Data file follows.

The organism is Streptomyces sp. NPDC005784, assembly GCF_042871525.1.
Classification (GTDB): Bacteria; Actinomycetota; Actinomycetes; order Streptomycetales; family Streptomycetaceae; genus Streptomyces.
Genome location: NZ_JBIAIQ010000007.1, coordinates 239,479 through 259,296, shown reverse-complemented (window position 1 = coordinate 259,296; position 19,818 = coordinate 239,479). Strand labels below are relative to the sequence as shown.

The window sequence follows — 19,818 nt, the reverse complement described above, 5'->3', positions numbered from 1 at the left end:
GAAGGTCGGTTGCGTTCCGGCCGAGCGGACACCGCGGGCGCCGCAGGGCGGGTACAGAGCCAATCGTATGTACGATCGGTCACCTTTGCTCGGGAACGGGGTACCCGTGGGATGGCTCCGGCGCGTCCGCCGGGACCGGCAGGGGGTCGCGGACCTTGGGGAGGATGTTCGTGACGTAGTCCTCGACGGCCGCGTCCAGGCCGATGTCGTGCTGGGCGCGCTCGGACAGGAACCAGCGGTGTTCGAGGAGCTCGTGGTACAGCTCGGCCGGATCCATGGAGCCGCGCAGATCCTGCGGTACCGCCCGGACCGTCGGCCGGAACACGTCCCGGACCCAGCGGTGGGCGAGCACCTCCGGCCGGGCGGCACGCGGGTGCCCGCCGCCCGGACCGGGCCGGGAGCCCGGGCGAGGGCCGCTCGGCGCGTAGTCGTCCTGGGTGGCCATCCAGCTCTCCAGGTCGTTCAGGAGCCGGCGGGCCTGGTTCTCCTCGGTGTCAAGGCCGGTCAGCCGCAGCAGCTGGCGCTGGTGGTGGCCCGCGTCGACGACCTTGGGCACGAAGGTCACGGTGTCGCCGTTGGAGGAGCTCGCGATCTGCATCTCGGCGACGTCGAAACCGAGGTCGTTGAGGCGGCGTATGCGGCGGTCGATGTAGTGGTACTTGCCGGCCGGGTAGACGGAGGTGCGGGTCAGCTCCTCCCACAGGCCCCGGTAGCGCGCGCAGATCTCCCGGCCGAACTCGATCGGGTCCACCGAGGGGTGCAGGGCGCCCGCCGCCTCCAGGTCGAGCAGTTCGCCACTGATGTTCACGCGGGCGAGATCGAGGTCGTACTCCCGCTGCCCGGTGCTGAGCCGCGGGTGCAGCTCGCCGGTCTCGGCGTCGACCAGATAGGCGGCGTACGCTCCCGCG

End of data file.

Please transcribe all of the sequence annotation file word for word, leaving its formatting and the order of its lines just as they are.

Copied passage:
The organism is Streptomyces sp. NPDC005784, assembly GCF_042871525.1.
Classification (GTDB): Bacteria; Actinomycetota; Actinomycetes; order Streptomycetales; family Streptomycetaceae; genus Streptomyces.
Genome location: NZ_JBIAIQ010000007.1, coordinates 239,479 through 259,296, shown reverse-complemented (window position 1 = coordinate 259,296; position 19,818 = coordinate 239,479). Strand labels below are relative to the sequence as shown.

The window sequence follows — 19,818 nt, the reverse complement described above, 5'->3', positions numbered from 1 at the left end:
GAAGGTCGGTTGCGTTCCGGCCGAGCGGACACCGCGGGCGCCGCAGGGCGGGTACAGAGCCAATCGTATGTACGATCGGTCACCTTTGCTCGGGAACGGGGTACCCGTGGGATGGCTCCGGCGCGTCCGCCGGGACCGGCAGGGGGTCGCGGACCTTGGGGAGGATGTTCGTGACGTAGTCCTCGACGGCCGCGTCCAGGCCGATGTCGTGCTGGGCGCGCTCGGACAGGAACCAGCGGTGTTCGAGGAGCTCGTGGTACAGCTCGGCCGGATCCATGGAGCCGCGCAGATCCTGCGGTACCGCCCGGACCGTCGGCCGGAACACGTCCCGGACCCAGCGGTGGGCGAGCACCTCCGGCCGGGCGGCACGCGGGTGCCCGCCGCCCGGACCGGGCCGGGAGCCCGGGCGAGGGCCGCTCGGCGCGTAGTCGTCCTGGGTGGCCATCCAGCTCTCCAGGTCGTTCAGGAGCCGGCGGGCCTGGTTCTCCTCGGTGTCAAGGCCGGTCAGCCGCAGCAGCTGGCGCTGGTGGTGGCCCGCGTCGACGACCTTGGGCACGAAGGTCACGGTGTCGCCGTTGGAGGAGCTCGCGATCTGCATCTCGGCGACGTCGAAACCGAGGTCGTTGAGGCGGCGTATGCGGCGGTCGATGTAGTGGTACTTGCCGGCCGGGTAGACGGAGGTGCGGGTCAGCTCCTCCCACAGGCCCCGGTAGCGCGCGCAGATCTCCCGGCCGAACTCGATCGGGTCCACCGAGGGGTGCAGGGCGCCCGCCGCCTCCAGGTCGAGCAGTTCGCCACTGATGTTCACGCGGGCGAGATCGAGGTCGTACTCCCGCTGCCCGGTGCTGAGCCGCGGGTGCAGCTCGCCGGTCTCGGCGTCGACCAGATAGGCGGCGTACGCTCCCGCG